EMBARGOED FOR RELEASE | Sun Sep 08 12:41:00 EDT 2013

Nobel laureates and their research teams at American Chemical Society meeting

Note to journalists: Please report that this research was presented at a meeting of the American Chemical Society.

Press conferences on this topic will be held Sunday, Sept. 8, at 9 a.m., and on Monday, Sept. 9, at 10 a.m. in the ACS Press Center, Room 211, in the Indiana Convention Center. Reporters can attend in person or access live audio and video of the event and ask questions at www.ustream.tv/channel/acslive.

INDIANAPOLIS, Sept. 8, 2013 — New discoveries from the labs of several Nobel laureates will be presented here this week during the 246th National Meeting & Exposition of the American Chemical Society (ACS), the world’s largest scientific society. Research from the laureates’ teams will be among almost 7,000 presentations during the event.

They are Ei-ichi Negishi, Ph.D.; Richard Schrock, Ph.D.; George A. Olah, Ph.D.; and Roald Hoffmann, Ph.D.

Negishi, the Herbert C. Brown Distinguished Professor of Organic Chemistry at Purdue University, shared the 2010 Nobel Prize in Chemistry “for palladium-catalyzed cross couplings in organic synthesis.” This helped develop techniques to synthesize complex carbon molecules that have had an enormous impact on the manufacture of medicines and other products.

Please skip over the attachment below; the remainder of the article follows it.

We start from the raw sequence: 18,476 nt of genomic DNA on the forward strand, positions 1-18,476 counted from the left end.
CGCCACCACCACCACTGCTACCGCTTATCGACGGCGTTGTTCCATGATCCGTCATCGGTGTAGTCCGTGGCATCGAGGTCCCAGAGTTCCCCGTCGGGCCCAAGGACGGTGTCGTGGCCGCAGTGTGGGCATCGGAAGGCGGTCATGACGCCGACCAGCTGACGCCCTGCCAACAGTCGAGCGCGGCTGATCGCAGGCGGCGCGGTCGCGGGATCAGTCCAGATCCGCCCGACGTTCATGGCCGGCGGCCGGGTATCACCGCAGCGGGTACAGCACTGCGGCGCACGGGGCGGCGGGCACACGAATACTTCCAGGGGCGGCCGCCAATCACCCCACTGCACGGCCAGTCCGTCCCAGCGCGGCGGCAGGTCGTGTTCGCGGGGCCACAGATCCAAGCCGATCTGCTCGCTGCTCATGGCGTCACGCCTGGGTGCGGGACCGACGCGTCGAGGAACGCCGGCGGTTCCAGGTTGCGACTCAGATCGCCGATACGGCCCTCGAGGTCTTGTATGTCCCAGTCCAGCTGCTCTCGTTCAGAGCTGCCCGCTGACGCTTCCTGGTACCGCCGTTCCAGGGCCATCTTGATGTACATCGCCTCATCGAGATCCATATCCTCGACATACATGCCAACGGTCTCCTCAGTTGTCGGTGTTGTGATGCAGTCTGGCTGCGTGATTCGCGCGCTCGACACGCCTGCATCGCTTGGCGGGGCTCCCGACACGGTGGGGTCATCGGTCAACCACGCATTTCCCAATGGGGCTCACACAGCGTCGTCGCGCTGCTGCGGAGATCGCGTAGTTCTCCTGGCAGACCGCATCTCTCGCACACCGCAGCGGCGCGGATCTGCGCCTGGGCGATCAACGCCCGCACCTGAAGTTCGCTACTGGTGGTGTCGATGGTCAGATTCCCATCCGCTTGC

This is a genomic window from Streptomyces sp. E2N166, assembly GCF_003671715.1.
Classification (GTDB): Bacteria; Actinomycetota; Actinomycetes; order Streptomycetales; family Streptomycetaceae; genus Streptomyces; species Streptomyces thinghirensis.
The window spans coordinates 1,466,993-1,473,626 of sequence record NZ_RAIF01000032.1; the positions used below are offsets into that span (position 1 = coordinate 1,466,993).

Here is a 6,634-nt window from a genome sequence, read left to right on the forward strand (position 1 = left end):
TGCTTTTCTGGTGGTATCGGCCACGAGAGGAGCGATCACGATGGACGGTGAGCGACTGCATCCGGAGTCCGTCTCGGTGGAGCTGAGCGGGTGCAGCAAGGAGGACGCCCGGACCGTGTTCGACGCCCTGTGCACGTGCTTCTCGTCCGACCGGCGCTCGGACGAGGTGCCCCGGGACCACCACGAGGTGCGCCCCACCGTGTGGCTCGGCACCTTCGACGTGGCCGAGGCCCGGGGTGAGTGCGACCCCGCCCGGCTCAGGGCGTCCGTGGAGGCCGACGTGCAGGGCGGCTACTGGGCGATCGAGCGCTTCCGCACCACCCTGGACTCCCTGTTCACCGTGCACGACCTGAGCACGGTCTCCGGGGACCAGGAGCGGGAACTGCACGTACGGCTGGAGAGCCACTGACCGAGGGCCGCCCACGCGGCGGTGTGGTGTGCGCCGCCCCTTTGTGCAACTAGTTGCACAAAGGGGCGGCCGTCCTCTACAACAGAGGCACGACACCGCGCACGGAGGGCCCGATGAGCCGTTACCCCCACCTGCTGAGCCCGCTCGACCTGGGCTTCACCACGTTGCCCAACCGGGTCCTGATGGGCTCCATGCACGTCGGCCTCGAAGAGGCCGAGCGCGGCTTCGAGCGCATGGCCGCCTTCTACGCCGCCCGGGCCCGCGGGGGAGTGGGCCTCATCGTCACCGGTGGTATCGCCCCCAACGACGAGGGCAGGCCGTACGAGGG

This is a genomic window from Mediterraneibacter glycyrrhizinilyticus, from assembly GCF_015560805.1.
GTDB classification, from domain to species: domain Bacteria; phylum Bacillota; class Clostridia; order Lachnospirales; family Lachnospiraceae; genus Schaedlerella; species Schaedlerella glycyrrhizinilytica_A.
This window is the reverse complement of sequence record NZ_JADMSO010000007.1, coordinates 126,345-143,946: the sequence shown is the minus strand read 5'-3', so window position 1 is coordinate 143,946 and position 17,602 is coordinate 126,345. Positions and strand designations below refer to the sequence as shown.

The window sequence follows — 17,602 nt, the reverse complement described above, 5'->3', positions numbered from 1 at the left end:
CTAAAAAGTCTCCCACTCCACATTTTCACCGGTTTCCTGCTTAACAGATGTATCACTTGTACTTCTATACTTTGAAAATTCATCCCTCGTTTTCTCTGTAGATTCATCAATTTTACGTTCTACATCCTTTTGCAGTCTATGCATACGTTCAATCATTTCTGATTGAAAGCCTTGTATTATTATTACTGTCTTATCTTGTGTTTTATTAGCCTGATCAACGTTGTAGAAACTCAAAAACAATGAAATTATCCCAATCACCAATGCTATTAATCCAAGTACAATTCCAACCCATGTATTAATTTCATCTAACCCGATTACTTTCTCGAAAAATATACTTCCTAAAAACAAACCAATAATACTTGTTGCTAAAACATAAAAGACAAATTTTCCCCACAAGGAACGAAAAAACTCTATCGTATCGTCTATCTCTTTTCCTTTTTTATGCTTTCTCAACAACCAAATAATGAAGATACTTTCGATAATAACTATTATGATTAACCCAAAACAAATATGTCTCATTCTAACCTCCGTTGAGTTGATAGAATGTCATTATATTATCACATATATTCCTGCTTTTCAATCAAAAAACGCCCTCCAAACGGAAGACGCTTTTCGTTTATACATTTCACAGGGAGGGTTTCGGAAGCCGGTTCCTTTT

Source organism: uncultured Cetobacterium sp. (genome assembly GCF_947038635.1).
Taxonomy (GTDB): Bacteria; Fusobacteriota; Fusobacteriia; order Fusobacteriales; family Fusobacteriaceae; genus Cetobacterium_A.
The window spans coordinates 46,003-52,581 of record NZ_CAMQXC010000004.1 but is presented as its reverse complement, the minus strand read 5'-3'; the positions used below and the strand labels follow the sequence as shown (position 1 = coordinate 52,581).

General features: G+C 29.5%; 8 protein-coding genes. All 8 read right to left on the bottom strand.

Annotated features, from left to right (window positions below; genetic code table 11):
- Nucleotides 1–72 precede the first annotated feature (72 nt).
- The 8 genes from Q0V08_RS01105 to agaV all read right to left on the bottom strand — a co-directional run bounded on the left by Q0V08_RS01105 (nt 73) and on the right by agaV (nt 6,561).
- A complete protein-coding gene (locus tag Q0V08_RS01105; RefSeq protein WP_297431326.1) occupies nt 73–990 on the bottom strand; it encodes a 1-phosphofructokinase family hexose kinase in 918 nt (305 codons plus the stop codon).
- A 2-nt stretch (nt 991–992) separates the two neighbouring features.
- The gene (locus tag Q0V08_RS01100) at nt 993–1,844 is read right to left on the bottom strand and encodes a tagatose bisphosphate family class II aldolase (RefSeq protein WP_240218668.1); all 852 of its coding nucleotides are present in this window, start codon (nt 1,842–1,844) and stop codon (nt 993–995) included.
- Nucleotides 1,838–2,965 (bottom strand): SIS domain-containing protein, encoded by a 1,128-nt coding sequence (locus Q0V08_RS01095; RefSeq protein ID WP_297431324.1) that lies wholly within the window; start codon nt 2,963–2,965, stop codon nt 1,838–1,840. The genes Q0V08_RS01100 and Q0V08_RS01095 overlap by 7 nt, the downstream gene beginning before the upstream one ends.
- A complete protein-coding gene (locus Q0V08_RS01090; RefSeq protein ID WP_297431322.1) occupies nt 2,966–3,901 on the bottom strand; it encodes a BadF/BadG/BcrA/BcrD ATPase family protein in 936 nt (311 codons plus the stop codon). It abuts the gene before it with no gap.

Schrock, who is with the Massachusetts Institute of Technology, shared the 2005 Nobel Prize in Chemistry with Yves Chauvin and Robert H. Grubbs, Ph.D., for the development of the “metathesis method.” That new way to make plastics, medicines and other products was an advance in green chemistry, because it reduces the production of potentially hazardous waste compared with other approaches.

Olah, who is with the University of Southern California, won the 1994 Nobel Prize in Chemistry for work on “carbocations,” charged molecules that were considered too unstable to study. Olah developed a way to isolate these molecules, which was useful in the oil and coal industries.

Hoffmann, who is with Cornell University, shared the 1981 Nobel Prize in Chemistry with Kenichi Fukui, Ph.D., for their theories on how chemicals combine and form different substances. Such changes play a vital role in forming new compounds from natural raw materials, such as using petroleum to make plastics.

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The American Chemical Society is a nonprofit organization chartered by the U.S. Congress. With more than 163,000 members, ACS is the world's largest scientific society and a global leader in providing access to chemistry-related research through its multiple databases, peer-reviewed journals and scientific conferences. Its main offices are in Washington, D.C., and Columbus, Ohio.